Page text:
Cooproute: the co-operative heritage trail across Europe

The European confederation of co-operatives and worker-owned enterprises active in industry and services (Cecop-Cicopa Europe) is designing an innovative itinerary in the field of cultural and industrial tourism...

The European confederation of co-operatives and worker-owned enterprises active in industry and services (Cecop-Cicopa Europe) is designing an innovative itinerary in the field of cultural and industrial tourism to promote and preserve co-operative heritage.

The European Route of Co-operative Culture – Cooproute will include co-operatives that are deeply rooted in local territory and whose economic activities contribute to preserving traditional local skills and products.

Elisa Terrasi, Development and Studies Officer at Cecop, explains how the project came about: “The idea of this project came from the need to value the specific contribution of co-operatives to sustainable tourism: co-operatives active in the tourism sector respond to a number of challenges such as the respect and reinforcement of local communities in tourist areas as well as the stronger involvement of citizens, environmental sustainability and accessibility for everyone (regardless of age, health and economic profile).”

The UK’s Rochdale Pioneers’ Museum, which represents the birthplace of the modern Co-operative Movement, will be one of the tourist attractions included in the route.

Jennifer Mabbott, Museum manager, welcomes the initiative. “Cooproute is an exciting project that will connect centres of co-operative heritage and culture across Europe,” she says. “The project specifically aims to provide co-operative experiences for young people to inspire a new generation of co-operators.”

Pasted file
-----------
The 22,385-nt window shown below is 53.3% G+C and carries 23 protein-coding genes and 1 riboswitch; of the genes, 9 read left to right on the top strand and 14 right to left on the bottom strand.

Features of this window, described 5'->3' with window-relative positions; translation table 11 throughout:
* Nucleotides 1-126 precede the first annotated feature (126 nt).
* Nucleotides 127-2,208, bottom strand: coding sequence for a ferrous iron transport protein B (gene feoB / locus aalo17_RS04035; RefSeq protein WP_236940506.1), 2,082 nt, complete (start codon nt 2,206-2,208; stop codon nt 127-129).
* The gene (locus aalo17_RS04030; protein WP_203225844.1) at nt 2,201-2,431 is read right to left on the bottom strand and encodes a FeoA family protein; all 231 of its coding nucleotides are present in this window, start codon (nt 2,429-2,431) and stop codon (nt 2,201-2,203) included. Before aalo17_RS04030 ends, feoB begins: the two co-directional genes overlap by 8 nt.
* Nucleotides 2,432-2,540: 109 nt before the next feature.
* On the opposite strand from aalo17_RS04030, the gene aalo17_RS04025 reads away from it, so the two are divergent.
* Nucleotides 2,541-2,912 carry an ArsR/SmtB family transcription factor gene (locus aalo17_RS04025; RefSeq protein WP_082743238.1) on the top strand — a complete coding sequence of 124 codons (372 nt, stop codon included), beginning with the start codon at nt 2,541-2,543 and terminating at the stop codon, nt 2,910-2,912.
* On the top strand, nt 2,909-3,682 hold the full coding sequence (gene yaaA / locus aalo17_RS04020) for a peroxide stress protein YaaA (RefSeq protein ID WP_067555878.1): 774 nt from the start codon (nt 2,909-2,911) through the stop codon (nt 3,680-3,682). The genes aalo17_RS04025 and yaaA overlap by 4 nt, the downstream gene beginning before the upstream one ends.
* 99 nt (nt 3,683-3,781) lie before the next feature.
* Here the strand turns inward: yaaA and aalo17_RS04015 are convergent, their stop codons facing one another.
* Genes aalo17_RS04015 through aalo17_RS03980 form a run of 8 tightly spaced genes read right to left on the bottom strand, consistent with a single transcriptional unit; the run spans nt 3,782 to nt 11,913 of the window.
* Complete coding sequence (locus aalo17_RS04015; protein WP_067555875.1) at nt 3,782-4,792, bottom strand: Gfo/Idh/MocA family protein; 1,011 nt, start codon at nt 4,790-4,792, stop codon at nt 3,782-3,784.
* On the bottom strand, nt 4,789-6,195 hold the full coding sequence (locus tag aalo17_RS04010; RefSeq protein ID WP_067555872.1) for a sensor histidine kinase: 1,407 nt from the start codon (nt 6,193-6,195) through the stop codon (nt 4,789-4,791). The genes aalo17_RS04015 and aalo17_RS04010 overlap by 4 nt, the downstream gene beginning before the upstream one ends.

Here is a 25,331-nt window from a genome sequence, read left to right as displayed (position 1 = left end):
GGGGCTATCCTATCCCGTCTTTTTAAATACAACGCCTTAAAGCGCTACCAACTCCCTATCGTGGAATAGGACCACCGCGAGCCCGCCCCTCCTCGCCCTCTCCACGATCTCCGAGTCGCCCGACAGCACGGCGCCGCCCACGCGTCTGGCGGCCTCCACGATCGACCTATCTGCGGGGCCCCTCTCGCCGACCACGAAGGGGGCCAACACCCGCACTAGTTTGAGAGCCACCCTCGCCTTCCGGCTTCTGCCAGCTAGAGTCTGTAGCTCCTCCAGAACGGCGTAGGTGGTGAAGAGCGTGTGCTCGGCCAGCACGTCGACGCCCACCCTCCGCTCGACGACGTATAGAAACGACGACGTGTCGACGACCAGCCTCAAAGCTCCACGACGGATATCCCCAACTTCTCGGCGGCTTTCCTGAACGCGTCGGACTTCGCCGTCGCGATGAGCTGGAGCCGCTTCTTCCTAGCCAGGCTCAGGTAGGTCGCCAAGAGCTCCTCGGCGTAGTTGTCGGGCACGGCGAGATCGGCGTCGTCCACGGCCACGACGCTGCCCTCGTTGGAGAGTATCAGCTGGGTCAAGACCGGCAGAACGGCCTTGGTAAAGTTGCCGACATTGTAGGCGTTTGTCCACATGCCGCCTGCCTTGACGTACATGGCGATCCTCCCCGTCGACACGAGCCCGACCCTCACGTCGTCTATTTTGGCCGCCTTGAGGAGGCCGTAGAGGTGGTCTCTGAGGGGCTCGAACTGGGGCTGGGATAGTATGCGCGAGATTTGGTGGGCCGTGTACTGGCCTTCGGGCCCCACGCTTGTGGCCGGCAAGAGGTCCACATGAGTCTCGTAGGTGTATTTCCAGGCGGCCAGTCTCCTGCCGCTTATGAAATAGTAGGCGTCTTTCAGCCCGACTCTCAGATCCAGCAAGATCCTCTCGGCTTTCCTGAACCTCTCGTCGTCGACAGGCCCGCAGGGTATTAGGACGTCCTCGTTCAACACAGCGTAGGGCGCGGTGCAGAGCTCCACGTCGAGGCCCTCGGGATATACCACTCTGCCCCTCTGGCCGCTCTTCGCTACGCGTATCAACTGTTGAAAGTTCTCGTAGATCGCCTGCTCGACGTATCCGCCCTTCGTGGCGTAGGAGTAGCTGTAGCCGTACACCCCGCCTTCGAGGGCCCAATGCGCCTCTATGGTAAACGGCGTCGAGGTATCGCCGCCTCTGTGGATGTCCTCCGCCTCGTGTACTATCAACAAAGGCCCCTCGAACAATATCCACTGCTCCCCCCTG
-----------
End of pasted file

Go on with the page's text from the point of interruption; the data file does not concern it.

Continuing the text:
As part of the project, Cecop will launch a dedicated website and an online guide with virtual tours of co-operative sites as potential tourist attractions. Cecop’s project is supported by co-operative organisations from 17 European states, all hoping the interactive Cooproute itinerary will help to promote co-operative values and principles, particularly among young people.

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Ms Mabbott adds: “The creation of a European Route of Cooperative Culture is very innovative, but this must be accompanied by a strong and efficient communication strategy able to reach young people, who are the main target group in this project.”

The initiative is co-financed by the European Commission and supported by 17 European states. Representatives from each state met last year to discuss the best methodology to identify the co-operative sites that will be part of the route.

At the meeting they agreed on the selection criteria to identify these co-operative sites and worked towards determining the best communication strategy to give the project visibility. As part of the project, representatives from each partner state will distribute a questionnaire to their members to explore what destinations should be included on the route.

Due to their strong emphasis on environment and sustainability, co-operatives play an important role in the development of sustainable and responsible tourism in Europe. Worker, social and artisans’ cooperatives help create and maintain jobs within their local communities.

“More than 1,000 worker and social cooperatives from the Cecop – Cicopa Europe network involved in activities linked to tourism,” says Ms Terrasi. “We believe that this represents a huge potential in terms of creating of a more sustainable, responsible and high-quality tourism.”

According to the European Commission, tourism represents today an important sector of EU’s economy, generating over 10% of EU’s gross domestic product (GDP) and employing 9.7m people across 1.8m businesses.

Cecop aims to have the trail recognised as a European Cultural Route by the European Council, where it would sit alongside routes such as the Via Frangelica pilgrim way from Canterbury, England to Rome, and the European Mozart Way between Milan and Salzburg.

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